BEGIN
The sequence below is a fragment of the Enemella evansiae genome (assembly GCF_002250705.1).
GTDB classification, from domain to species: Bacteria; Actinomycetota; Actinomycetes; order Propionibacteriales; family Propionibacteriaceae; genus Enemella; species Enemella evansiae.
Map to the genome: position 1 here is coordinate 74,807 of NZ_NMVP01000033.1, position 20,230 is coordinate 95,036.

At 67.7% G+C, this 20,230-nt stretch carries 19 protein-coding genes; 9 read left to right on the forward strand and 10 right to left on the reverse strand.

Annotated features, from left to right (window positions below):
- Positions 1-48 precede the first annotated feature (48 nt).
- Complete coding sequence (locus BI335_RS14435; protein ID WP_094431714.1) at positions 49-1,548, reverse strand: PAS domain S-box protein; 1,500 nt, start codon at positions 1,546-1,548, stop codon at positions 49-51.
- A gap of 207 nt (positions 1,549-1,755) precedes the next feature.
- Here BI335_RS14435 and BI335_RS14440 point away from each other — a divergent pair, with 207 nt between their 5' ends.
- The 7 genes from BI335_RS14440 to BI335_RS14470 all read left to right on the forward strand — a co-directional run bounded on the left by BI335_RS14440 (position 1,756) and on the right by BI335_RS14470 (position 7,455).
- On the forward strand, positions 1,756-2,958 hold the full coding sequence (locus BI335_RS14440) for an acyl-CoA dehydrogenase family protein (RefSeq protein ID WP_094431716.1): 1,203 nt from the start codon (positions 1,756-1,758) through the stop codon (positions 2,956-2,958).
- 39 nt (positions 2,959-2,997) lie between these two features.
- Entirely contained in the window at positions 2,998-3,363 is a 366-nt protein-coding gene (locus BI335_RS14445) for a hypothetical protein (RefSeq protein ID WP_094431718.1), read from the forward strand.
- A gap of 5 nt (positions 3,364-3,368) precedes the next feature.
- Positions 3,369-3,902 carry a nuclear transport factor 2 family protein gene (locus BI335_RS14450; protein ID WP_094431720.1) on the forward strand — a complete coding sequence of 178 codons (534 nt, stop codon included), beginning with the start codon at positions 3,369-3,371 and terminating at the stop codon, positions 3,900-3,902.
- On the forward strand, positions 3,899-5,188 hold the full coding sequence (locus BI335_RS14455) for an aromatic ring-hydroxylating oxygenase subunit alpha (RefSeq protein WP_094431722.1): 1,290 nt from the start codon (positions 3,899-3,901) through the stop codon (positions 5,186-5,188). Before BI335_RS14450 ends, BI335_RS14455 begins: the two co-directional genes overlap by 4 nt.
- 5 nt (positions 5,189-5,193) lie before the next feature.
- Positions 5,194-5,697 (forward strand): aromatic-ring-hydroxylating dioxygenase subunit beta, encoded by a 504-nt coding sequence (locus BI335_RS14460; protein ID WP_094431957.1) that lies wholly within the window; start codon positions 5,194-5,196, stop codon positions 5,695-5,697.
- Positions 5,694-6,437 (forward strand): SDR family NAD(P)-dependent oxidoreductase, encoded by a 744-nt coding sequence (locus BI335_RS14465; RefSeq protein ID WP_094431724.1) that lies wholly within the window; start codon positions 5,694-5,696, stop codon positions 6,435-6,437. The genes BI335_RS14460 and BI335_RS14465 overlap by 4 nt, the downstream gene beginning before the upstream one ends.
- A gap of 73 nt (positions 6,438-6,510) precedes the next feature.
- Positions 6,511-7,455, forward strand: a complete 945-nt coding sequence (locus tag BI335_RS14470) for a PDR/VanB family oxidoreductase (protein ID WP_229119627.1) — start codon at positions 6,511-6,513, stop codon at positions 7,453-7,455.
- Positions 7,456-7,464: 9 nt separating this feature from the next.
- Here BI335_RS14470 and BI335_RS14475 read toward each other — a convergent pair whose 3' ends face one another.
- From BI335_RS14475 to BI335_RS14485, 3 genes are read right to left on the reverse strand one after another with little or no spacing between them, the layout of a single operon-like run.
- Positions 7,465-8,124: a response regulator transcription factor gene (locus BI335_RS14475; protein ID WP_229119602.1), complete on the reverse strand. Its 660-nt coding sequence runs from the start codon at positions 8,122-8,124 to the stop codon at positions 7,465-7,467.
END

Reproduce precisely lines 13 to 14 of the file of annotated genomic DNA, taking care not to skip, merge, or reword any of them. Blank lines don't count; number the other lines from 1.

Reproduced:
- Entirely contained in the window at positions 2,998-3,363 is a 366-nt protein-coding gene (locus BI335_RS14445) for a hypothetical protein (RefSeq protein ID WP_094431718.1), read from the forward strand.
- A gap of 5 nt (positions 3,364-3,368) precedes the next feature.